Release Management Influences on Tarchitecture

Release Management Influences on Tarchitecture

Knowing what the release management requirements are can improve your tarchitecture by encouraging choices that make release management easier. Consider the following.

  • Recreate everything. The most important rule of release management is that everything shipped to the customer must be either derived (such as building an executable from source code) or created (such as printing a manual from a Framemaker file). This can create some funny behavior among dedicated workers, especially if they don't trust that IS is backing up their machines. I once had a director who copied every aspect of the source tree, along with all of the tools necessary to build the product, to multiple machines as well as burning multiple CDs, simply because she didn't trust our IT department to properly backup our source code machines. I'm glad she did this, because our IT department failed us more than onceand her backups saved the day.

  • Use existing solutions and infrastructure wherever possible. Chances are good that some aspects of your deployment architecture can handle any number of issues associated with technical configuration management. Microsoft, for example, has an extensive (some would say nightmarish) infrastructure for managing components packed as DLLs and their associated dependencies. Learn these infrastructures and leverage them when you can.

  • Put version information in your tarchitecture as early as possible. Once you've identified the need for version information, put it in without delay. Retrofitting version information is expensive and painful.

  • Components should know their dependencies. In component-based systems, your components should know which versions of other components they can work with. This is easiest with a data-driven approach, perhaps through a special dependency-checking component that processes dependency information stored in a configuration filefor example, when a client is directed at a server that can't support it, instead of failing outright , the client can inform the user of the problem and ideally provide him with some information on how to rectify the situation.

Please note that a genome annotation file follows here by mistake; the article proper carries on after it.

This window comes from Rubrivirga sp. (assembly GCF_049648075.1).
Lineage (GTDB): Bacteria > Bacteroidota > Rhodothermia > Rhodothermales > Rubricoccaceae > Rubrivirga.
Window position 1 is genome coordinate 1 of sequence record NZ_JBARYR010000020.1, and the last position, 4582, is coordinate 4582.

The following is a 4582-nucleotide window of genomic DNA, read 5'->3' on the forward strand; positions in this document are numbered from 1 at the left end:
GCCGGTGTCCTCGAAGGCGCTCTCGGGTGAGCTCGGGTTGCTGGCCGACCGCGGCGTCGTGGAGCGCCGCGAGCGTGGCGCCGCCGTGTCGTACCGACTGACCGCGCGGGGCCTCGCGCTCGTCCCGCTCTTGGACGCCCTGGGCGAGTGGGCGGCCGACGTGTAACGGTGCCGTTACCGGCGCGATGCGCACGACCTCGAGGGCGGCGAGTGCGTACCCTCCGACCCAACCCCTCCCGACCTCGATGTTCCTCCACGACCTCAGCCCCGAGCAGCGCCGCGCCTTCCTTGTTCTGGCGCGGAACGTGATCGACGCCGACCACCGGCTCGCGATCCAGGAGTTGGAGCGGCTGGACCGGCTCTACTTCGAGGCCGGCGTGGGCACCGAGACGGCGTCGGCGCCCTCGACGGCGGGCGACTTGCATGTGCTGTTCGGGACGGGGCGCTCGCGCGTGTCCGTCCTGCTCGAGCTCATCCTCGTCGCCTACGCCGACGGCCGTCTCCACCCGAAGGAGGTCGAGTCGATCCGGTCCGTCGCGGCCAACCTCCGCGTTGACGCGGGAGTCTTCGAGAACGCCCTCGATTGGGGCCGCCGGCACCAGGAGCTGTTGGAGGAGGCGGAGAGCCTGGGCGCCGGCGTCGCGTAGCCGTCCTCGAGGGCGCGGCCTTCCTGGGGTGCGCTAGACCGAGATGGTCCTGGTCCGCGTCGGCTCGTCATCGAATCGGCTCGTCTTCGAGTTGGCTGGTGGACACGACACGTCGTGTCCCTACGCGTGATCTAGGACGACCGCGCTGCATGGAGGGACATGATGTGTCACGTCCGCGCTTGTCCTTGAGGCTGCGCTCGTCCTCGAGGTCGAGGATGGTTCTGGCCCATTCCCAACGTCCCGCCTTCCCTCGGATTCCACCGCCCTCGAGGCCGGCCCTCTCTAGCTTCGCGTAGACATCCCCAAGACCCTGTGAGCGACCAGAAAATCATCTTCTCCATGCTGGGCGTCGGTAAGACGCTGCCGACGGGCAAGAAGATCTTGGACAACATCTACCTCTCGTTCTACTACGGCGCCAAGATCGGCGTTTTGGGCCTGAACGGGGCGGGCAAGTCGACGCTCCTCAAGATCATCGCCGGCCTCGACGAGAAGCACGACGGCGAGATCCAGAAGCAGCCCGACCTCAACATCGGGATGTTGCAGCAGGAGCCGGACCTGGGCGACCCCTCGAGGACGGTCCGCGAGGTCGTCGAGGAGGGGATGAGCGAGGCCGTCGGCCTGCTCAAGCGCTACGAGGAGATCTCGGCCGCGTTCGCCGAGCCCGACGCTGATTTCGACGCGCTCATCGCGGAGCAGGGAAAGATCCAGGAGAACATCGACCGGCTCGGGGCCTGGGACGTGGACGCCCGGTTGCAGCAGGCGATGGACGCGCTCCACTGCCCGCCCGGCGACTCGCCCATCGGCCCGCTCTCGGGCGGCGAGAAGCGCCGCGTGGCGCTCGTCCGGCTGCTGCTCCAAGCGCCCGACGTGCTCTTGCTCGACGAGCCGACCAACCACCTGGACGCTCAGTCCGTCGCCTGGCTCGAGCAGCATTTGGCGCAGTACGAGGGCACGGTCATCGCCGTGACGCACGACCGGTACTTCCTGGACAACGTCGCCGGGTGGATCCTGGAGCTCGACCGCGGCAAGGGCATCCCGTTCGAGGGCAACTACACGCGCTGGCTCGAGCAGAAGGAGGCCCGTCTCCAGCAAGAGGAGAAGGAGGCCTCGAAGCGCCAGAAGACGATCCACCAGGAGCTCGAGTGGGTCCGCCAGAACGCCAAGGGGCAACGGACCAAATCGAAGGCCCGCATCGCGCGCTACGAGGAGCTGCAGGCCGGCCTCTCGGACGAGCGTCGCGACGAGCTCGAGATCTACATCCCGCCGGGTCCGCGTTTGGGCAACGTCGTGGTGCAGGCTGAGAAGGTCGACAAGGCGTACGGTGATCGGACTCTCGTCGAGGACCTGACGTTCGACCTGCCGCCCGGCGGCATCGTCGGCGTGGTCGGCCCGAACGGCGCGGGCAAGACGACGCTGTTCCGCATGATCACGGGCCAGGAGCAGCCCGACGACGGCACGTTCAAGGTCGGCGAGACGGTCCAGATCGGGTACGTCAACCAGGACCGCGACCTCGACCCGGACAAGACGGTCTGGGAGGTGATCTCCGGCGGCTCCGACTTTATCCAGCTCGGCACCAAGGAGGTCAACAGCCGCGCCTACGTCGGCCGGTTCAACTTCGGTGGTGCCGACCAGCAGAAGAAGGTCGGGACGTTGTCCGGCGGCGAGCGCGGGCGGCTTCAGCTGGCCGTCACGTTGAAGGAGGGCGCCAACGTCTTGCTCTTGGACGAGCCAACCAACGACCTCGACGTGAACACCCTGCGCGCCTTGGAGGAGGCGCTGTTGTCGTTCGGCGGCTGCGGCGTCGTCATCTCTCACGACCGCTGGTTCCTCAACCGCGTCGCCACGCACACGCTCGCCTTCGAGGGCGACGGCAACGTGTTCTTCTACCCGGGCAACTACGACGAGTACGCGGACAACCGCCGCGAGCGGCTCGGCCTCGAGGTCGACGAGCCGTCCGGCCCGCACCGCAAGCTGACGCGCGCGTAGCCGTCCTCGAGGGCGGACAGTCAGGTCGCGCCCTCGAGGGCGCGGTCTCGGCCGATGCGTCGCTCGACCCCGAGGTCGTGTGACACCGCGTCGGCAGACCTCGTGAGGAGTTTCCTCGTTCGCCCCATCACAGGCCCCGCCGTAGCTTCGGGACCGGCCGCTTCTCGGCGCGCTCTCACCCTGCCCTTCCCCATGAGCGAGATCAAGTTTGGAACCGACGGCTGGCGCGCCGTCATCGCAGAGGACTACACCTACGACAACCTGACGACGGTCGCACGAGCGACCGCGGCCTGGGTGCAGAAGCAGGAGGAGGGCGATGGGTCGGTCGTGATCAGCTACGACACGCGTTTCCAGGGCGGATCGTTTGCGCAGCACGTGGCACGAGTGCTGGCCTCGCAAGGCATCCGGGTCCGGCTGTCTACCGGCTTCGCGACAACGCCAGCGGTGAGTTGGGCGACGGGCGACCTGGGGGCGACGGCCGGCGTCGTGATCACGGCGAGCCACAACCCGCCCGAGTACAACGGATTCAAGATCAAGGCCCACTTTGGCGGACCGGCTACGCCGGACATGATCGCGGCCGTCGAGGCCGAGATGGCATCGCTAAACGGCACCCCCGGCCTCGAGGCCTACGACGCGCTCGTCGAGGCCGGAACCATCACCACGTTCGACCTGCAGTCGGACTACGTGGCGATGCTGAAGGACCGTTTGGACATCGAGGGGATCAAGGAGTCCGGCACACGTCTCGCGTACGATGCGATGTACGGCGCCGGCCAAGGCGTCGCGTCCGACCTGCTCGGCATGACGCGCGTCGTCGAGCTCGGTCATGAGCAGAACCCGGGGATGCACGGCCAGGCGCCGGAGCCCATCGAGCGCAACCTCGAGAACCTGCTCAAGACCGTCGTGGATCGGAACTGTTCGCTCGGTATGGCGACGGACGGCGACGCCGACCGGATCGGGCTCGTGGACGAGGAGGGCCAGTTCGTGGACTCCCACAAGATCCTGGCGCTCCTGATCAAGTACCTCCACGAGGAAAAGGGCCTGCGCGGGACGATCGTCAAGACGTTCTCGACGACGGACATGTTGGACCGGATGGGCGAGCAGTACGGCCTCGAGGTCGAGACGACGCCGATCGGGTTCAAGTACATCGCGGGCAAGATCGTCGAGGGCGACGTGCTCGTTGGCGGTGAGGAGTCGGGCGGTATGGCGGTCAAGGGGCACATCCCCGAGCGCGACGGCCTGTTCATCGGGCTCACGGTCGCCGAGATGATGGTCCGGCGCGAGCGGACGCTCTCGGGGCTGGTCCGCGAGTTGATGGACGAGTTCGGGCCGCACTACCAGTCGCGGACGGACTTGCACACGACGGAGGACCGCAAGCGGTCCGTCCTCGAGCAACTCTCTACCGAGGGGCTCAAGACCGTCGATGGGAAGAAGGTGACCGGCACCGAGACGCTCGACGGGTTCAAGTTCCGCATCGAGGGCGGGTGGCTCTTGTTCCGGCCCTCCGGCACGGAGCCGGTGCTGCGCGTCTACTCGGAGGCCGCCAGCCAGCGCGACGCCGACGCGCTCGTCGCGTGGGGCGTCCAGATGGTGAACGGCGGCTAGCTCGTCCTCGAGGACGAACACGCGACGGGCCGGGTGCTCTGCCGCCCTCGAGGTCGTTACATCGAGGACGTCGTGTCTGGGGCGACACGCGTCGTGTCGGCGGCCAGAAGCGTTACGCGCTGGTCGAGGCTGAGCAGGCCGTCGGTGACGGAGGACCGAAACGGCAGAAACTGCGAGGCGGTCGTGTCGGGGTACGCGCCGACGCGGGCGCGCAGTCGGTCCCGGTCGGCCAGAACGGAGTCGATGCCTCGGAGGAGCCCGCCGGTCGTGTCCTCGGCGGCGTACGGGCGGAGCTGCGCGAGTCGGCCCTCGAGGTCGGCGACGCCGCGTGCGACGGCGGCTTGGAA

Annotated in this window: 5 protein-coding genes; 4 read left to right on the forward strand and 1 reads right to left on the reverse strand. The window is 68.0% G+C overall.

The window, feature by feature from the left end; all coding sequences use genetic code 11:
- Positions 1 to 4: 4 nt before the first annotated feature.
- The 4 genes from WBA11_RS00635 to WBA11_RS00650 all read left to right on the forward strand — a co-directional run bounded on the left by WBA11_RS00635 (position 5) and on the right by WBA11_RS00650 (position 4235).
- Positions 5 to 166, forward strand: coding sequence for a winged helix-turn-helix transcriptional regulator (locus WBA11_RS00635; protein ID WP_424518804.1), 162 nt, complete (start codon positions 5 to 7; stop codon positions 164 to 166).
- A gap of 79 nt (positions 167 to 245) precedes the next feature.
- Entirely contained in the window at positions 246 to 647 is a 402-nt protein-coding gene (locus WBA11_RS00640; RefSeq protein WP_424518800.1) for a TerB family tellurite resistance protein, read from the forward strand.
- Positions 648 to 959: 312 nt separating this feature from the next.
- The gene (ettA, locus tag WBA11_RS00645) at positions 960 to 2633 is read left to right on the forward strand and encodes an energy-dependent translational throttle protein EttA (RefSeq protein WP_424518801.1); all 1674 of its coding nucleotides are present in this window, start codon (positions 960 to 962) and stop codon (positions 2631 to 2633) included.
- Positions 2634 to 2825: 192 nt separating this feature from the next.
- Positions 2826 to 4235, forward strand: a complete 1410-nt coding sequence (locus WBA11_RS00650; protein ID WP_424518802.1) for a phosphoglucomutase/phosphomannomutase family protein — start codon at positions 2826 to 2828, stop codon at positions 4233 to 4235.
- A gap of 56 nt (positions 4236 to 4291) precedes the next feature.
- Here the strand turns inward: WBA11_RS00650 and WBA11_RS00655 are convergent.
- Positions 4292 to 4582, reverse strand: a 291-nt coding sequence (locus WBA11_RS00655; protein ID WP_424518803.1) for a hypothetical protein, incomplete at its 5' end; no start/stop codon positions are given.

• Messages and protocols should be versioned. Messages sent between components should be versioned so that changes in content or processing rules can be managed.

  • Databases and tables within them should have versions. One way to do this is to create a system table that contains the version identifier of each table in the schema. It can be extended to provide release information for specific columns within tables as needed by your application. Versions facilitate upgrading schemas in the field, detecting changes made to released schemas, and ensuring that components that read from and/or write to the database do this properly.

  • Any component that can be updated should be versioned. Versioning makes certain that your technical support organization can quickly assess whether a component should be updated in response to a customer problem. It also simplifies the installation of partial and patch releases.

  • Internal components should understand the versions of the external components they require. If your system requires Solaris 2.8, check for it. If you know your system has problems running on Windows XP, check for that.

  • There must be a way of obtaining versions of all versioned artifacts. This enables technical support to help the customer and is the foundation for customer self-service and automatic software updating.

  • Beware the testing and support implications of patches. Creating more components, and providing support and/or backward compatibility for previous releases, can increase testing and verification complexity at an exponential rate. Just because you can provide backward compatibility support, don't think that you must.

Beyond Software Architecture[c] Creating and Sustaining Winning Solutions
Beyond Software Architecture[c] Creating and Sustaining Winning Solutions
ISBN: 201775948
Year: 2005
Pages: 202 © 2008-2017.
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